Next let's modify the DHCP server to work with the new network. Edit /etc/default/dhcpd.conf and add the new interface to the list of interfaces it should run on:

# /etc/default/dhcpd.conf
INTERFACES="enx0050b617c34f wlxe0ca94701170"  

Then edit /etc/dhcpd/dhcpd.conf and add a new subnet block for it to allocate addresses from:

# wlxe0ca94701170 interface
subnet 192.168.1.0 netmask 255.255.255.0 {  
    range 192.168.1.100 192.168.1.250;
    option subnet-mask 255.255.255.0;
    option broadcast-address 192.168.1.255;
    option routers 192.168.1.1;
}

And finally restart the DHCP server for the new settings to take effect:

$> sudo systemctl restart isc-dhcp-server

You'll also need some new firewall rules to let the new network traffic through. Again these are basically the same as what was needed for the USB to Ethernet adapter, just with a new interface and network. To start, accept traffic from the new network on the router:

$> sudo iptables -A INPUT -i wlxe0ca94701170 -j ACCEPT

Forward traffic from the new network to the WAN:

$> sudo iptables -A FORWARD -i wlxe0ca94701170 -o eth0 -j ACCEPT

And forward traffic from the WAN to the new network if, and only if, the LAN side initiated the connection:

$> sudo iptables -A FORWARD -i eth0 -o wlxe0ca94701170 \
    -m conntrack --ctstate ESTABLISHED,RELATED -j ACCEPT

If you want the separate LAN networks to be able to talk to each other then you'll also have to add a couple more rules that allows the router to forward packets between the two LANs:

$> sudo iptables -A FORWARD -i wlxe0ca94701170 -o enx0050b617c34f \
    -j ACCEPT
$> sudo iptables -A FORWARD -i enx0050b617c34f -o wlxe0ca94701170 \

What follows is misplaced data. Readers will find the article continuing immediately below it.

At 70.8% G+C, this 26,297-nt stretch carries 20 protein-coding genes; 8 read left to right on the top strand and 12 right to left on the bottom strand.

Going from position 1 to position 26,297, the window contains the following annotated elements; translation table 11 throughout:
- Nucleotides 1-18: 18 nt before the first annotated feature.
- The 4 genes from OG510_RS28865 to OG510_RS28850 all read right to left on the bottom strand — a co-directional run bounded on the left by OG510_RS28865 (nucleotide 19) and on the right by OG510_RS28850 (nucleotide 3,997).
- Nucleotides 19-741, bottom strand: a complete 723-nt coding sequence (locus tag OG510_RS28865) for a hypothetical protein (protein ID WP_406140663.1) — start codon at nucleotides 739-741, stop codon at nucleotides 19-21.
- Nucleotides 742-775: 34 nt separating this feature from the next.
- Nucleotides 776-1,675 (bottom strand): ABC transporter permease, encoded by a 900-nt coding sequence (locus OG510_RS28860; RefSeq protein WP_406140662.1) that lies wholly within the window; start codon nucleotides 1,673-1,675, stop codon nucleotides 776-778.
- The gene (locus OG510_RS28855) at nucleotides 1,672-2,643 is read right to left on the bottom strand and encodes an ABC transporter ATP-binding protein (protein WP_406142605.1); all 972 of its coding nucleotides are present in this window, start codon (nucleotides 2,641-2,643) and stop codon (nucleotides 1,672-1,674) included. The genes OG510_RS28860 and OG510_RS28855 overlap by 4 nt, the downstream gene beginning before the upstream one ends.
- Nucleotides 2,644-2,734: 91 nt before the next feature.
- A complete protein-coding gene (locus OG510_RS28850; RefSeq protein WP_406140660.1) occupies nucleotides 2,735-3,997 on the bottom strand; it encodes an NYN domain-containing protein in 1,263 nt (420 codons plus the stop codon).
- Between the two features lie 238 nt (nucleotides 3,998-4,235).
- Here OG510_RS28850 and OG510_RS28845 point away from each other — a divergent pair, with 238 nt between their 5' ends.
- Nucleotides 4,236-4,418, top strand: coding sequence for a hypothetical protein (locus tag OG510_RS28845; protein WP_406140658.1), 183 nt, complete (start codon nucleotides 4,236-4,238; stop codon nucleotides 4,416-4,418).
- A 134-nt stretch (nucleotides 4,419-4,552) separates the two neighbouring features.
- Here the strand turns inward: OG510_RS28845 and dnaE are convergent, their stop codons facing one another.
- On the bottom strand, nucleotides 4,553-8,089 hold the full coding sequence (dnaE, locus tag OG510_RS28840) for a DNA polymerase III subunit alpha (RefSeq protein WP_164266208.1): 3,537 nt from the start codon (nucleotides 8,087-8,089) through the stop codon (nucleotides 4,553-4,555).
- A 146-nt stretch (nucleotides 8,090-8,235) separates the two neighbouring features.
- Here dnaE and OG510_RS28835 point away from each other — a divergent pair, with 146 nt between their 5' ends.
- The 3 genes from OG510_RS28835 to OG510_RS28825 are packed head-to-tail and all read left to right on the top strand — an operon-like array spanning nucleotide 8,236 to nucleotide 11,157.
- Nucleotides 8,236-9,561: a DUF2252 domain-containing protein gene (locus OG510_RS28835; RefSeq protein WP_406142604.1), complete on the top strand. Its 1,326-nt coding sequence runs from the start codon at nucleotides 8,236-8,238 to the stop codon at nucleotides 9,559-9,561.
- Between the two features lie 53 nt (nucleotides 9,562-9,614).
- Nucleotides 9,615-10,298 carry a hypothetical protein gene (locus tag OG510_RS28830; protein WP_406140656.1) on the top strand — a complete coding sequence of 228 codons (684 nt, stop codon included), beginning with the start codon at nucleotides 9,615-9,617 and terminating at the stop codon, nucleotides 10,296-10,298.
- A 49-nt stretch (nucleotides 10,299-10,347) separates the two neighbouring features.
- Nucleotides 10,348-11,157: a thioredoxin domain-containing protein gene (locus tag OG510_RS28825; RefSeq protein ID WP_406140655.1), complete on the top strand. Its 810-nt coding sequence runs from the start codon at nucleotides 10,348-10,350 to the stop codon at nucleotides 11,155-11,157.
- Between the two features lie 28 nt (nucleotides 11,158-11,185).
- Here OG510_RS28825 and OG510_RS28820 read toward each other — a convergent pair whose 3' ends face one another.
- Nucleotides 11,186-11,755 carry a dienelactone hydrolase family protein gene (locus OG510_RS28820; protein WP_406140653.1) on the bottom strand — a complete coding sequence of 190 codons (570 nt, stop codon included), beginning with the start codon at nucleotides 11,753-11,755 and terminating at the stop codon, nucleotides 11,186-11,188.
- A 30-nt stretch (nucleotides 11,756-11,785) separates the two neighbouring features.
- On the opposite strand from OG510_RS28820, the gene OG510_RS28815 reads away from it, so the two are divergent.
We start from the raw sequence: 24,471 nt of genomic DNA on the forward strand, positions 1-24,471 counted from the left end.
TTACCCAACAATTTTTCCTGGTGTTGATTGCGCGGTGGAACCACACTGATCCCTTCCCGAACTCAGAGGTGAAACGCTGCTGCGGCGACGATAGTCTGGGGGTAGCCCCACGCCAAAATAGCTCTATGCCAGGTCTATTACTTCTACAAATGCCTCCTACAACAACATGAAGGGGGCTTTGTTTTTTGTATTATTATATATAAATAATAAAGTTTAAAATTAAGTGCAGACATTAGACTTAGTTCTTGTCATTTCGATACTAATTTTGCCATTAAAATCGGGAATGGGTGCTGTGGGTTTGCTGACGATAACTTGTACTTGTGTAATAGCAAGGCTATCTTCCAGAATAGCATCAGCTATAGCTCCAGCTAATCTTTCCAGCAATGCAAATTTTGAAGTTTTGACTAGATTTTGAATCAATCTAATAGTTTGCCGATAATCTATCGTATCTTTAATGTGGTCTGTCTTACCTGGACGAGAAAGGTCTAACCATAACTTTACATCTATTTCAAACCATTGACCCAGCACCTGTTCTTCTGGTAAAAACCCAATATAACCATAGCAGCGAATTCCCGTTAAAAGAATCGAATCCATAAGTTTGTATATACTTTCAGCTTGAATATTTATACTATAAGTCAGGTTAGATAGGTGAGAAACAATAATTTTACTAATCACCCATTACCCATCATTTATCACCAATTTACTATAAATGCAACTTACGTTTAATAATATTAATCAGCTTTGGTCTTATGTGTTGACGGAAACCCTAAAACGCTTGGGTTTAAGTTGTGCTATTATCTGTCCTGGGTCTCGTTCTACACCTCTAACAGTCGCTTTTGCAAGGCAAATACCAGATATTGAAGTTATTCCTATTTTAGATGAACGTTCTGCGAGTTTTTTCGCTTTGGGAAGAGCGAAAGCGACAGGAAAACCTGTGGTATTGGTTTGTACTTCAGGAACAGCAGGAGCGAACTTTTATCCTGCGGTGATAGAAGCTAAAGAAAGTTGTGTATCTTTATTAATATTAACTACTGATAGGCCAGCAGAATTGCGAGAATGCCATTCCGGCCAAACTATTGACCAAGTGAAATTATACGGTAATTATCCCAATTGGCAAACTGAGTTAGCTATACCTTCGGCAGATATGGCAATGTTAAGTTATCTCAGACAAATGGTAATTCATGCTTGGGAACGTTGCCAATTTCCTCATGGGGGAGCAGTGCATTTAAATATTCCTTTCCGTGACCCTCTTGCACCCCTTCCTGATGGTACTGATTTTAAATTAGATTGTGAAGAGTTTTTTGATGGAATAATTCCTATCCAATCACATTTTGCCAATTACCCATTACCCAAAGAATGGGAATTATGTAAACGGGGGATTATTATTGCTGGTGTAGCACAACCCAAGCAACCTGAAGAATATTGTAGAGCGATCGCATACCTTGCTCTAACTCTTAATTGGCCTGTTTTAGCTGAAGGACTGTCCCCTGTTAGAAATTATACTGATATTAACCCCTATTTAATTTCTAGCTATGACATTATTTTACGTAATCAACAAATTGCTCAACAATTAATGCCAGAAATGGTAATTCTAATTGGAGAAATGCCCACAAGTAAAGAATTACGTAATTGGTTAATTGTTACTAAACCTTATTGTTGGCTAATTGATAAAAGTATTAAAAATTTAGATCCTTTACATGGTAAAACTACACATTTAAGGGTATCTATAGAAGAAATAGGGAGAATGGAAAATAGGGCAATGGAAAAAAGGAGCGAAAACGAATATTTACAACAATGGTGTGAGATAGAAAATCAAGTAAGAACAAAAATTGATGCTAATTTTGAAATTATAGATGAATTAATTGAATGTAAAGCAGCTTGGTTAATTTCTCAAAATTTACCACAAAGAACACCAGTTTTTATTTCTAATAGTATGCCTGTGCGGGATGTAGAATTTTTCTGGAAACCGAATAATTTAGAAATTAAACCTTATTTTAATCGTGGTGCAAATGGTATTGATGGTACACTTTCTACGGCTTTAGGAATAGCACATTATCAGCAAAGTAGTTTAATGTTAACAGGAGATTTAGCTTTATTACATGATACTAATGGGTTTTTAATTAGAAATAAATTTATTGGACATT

-j ACCEPT

Don't forget you'll need to add all these rules to /etc/rc.local to keep them after a reboot.

The last step is to actually install and configure hostapd. Install it as you would any other package:

$> sudo apt-get install hostapd

Next, tell the daemon where to find its configuration file by editing /etc/default/hostapd:

# /etc/default/hostapd
DAEMON_CONF="/etc/hostapd/hostapd.conf"  

Then you can add the configuration. Here's what mine looks like along with some comments to explain what everything is doing:

# /etc/hostapd/hostapd.conf

# The interface to run the access point on
interface=wlxe0ca94701170

# The wireless network name
ssid="It hurts when IP"

# Sets up the regulatory domain of the network. This sets
# up things like available channels, transmit power, etc.
# based on the country the network is operating in.
country_code=US

# Enable IEEE 802.11d which actually enforces the policies
# mandated by the country_code.
ieee80211d=1

# WiFi mode to use (a, b or g). The g mode does n too, don't
# panic.
hw_mode=g

# Enable n mode as well.
ieee80211n=1

# The wireless channel to use. Use a WiFi scanner app on
# your phone to find a channel without to much interference
# and choose that one.
channel=3

# Some sort of protocol detail. I dunno, you just need it.
wmm_enabled=1

# Use shared key authentication
auth_algs=1

# Enable WPA2 for authentication and configure the key
# management and encryption types.
wpa=2  
wpa_key_mgmt=WPA-PSK  
rsn_pairwise=CCMP

# Set the password for the network
wpa_passphrase=SuperSecretPassword  

Ok, enable the service, restart it, cross your fingers, and hope it's less flaky for you than it is for me:

$> sudo systemctl restart hostapd
$> sudo systemctl enable hostapd

Now that you've got wireless working you're router should be about on par with a commercial grade consumer router. In the next few posts I'll demonstrate the real benefits of building your own router though. First up will be one of my favorites: running a DNS server to block ads and create custom domain names. Try doing that with a Linksys.